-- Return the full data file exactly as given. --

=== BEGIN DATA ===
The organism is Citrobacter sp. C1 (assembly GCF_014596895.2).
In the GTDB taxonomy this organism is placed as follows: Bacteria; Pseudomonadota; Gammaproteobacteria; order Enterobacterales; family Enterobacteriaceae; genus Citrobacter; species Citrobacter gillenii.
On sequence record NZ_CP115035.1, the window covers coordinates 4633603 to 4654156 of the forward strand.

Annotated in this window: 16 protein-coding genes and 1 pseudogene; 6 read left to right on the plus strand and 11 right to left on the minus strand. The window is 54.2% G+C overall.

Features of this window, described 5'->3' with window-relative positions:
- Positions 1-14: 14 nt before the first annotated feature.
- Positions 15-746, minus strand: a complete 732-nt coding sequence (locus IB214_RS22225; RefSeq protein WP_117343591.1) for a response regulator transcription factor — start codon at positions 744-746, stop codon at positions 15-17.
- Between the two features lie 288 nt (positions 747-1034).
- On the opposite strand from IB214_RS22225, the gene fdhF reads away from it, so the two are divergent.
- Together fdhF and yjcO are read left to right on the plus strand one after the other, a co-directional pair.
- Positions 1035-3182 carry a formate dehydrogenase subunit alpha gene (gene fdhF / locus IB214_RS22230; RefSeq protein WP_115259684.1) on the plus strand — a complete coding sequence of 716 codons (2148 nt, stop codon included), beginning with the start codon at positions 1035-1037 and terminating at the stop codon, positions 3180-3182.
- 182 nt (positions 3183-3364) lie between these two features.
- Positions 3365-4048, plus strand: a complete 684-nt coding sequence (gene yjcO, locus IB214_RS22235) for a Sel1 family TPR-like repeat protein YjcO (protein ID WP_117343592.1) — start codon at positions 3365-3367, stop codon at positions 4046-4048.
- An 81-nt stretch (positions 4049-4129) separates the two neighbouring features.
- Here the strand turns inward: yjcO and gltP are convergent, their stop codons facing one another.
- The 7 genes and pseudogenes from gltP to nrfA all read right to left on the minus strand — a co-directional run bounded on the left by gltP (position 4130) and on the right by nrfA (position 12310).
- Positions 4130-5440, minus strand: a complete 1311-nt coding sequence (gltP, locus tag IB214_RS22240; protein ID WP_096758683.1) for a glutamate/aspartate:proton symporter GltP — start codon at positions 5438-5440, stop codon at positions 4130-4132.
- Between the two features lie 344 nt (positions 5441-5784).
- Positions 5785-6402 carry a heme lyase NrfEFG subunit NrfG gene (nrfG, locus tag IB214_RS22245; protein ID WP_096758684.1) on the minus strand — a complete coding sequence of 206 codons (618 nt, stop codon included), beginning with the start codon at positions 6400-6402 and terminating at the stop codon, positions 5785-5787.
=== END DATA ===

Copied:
The organism is Citrobacter sp. C1 (assembly GCF_014596895.2).
In the GTDB taxonomy this organism is placed as follows: Bacteria; Pseudomonadota; Gammaproteobacteria; order Enterobacterales; family Enterobacteriaceae; genus Citrobacter; species Citrobacter gillenii.
On sequence record NZ_CP115035.1, the window covers coordinates 4633603 to 4654156 of the forward strand.

Annotated in this window: 16 protein-coding genes and 1 pseudogene; 6 read left to right on the plus strand and 11 right to left on the minus strand. The window is 54.2% G+C overall.

Features of this window, described 5'->3' with window-relative positions:
- Positions 1-14: 14 nt before the first annotated feature.
- Positions 15-746, minus strand: a complete 732-nt coding sequence (locus IB214_RS22225; RefSeq protein WP_117343591.1) for a response regulator transcription factor — start codon at positions 744-746, stop codon at positions 15-17.
- Between the two features lie 288 nt (positions 747-1034).
- On the opposite strand from IB214_RS22225, the gene fdhF reads away from it, so the two are divergent.
- Together fdhF and yjcO are read left to right on the plus strand one after the other, a co-directional pair.
- Positions 1035-3182 carry a formate dehydrogenase subunit alpha gene (gene fdhF / locus IB214_RS22230; RefSeq protein WP_115259684.1) on the plus strand — a complete coding sequence of 716 codons (2148 nt, stop codon included), beginning with the start codon at positions 1035-1037 and terminating at the stop codon, positions 3180-3182.
- 182 nt (positions 3183-3364) lie between these two features.
- Positions 3365-4048, plus strand: a complete 684-nt coding sequence (gene yjcO, locus IB214_RS22235) for a Sel1 family TPR-like repeat protein YjcO (protein ID WP_117343592.1) — start codon at positions 3365-3367, stop codon at positions 4046-4048.
- An 81-nt stretch (positions 4049-4129) separates the two neighbouring features.
- Here the strand turns inward: yjcO and gltP are convergent, their stop codons facing one another.
- The 7 genes and pseudogenes from gltP to nrfA all read right to left on the minus strand — a co-directional run bounded on the left by gltP (position 4130) and on the right by nrfA (position 12310).
- Positions 4130-5440, minus strand: a complete 1311-nt coding sequence (gltP, locus tag IB214_RS22240; protein ID WP_096758683.1) for a glutamate/aspartate:proton symporter GltP — start codon at positions 5438-5440, stop codon at positions 4130-4132.
- Between the two features lie 344 nt (positions 5441-5784).
- Positions 5785-6402 carry a heme lyase NrfEFG subunit NrfG gene (nrfG, locus tag IB214_RS22245; protein ID WP_096758684.1) on the minus strand — a complete coding sequence of 206 codons (618 nt, stop codon included), beginning with the start codon at positions 6400-6402 and terminating at the stop codon, positions 5785-5787.